As pertains in all democratic countries, demonstrations can be used to show a viewpoint (either positive or negative) regarding a public issue, especially relating to a perceived grievance or social injustice. It is usually considered more successful if more people participate.
Therefore, judging by the crowd on that fateful Wednesday on the principal streets of Accra, coupled with the non-violent nature of the march, there is no doubt that the "Won Gbo" demonstration lived up to its expectation.
In fact, to some of us, the demonstration was long overdue as far as the "dumsorism" (energy crisis) was concerned. However, I was particularly glad to see the Opposition Leader, Nana Akufo-Addo step out to lead that crucial demonstration. It is thus my hope that the action taken by Nana Addo would not be a nine day wonder, but rather better things to come. But, did Nana Addo utilize the opportunity that befell him last Wednesday?
Personally, I don't think Nana Addo did anything extra-ordinary to convince majority of Ghanaians of being on top of the energy crisis at hand. This stems from his inability to offer policy alternatives to the public. Though, many an NPP have argued that demonstrations are not platforms to bring out policy alternatives, especially by an opposition party. They have justified their stance by saying that, nobody goes to war by giving ammunitions to its opponents. Thus, to them, it would be politically unwise for Nana Addo and his NPP to tow that line. But, could the NPP be right? If the same party had consistently presented manifestoes for public consumption over the years, I see no political sense in keeping solutions to problems to itself, if indeed the party has any. Was the NPP giving ammunitions to the NDC in 2012 during the IEA debate, if I may ask?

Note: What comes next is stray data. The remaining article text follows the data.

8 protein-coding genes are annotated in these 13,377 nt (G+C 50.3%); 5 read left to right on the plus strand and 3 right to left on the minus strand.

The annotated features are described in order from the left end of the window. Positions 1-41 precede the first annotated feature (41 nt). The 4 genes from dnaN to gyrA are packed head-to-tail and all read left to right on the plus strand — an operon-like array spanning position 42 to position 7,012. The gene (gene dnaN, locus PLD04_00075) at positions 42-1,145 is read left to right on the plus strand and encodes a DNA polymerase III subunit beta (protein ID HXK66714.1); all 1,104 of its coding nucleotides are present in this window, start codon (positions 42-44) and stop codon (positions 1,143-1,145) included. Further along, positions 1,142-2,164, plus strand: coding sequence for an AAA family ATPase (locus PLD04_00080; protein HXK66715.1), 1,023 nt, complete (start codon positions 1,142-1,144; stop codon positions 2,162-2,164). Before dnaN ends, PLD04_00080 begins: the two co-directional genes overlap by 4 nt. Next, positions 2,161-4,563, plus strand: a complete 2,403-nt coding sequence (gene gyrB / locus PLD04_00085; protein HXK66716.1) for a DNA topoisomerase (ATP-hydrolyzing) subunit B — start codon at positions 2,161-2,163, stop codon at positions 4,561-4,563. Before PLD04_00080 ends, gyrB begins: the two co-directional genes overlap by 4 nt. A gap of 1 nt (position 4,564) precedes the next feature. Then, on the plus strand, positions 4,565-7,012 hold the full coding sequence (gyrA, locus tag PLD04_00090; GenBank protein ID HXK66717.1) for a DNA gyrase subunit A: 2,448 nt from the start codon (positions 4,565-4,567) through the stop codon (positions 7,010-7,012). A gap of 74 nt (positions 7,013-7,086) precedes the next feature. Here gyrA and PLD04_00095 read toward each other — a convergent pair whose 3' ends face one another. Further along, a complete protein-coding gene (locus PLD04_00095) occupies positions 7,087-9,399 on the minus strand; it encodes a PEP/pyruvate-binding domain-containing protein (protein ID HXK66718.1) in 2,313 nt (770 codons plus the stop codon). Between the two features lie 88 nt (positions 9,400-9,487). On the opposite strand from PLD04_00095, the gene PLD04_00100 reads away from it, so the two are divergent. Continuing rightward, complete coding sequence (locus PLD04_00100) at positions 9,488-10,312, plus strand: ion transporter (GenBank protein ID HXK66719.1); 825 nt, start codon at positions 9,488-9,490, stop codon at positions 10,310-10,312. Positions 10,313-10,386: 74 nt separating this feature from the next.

Indeed, if the NPP sees itself as an opposition party, then it's high time the party became dynamic in its political activities. The NPP must prove to Ghanaians that it is completely different from the NDC in terms of everything about governance. Incorporating certain 'bad' habits by the NDC into our political activities could be dangerous. The benefits of NPP providing practical solutions to the current energy crisis far outweigh the demerits. At least, people would not misinterpret the party as being wicked and unpatriotic. And this could go a long way in fetching the party more floating votes in 2016.
Going forward, I expect Nana Addo to organise a press conference as quickly as possible on the energy crisis and tell us what he can do to solve the problem when given the mandate as the president in 2016.
Again, Nana's itinerary - Accra - London - Kumasi is becoming too obvious for majority of Ghanaians. It seems too much political activities are being concentrated on the above-mentioned areas and this is not the best. It's high time Nana moved beyond his comfort zone in order to be visible in the regions he has struggled to win.
Another area Nana has failed to take advantage of is the media. For the past three (3) years, I have not seen Nana Addo grant one-on-one interview with any of the most-listened to radio and TV stations in the country. All his brilliant speeches are usually made abroad. Therefore, whilst advising Prez Mahama to change his style of governance, Nana too must change his style as an opposition leader. It's my fervent hope that Nana Addo would REST NOT as the Katangees would say, by kickstarting the 2016 campaign to sustain the political momentum.
In winding down, I doff my hat for the organisers and all the participants of the "Won Gbo" demonstration, especially my man, Alan Cash. It was a good job well executed. If for nothing at all, the demonstration has awaken President Mahama from his political slumber, hence his quick response to tackle the problem head-on. Let's all contribute our quota to Ghana's socio-economic development now and not to wait till we are in government.
God bless Ghana! God bless the NPP!! God bless Kufuor!!!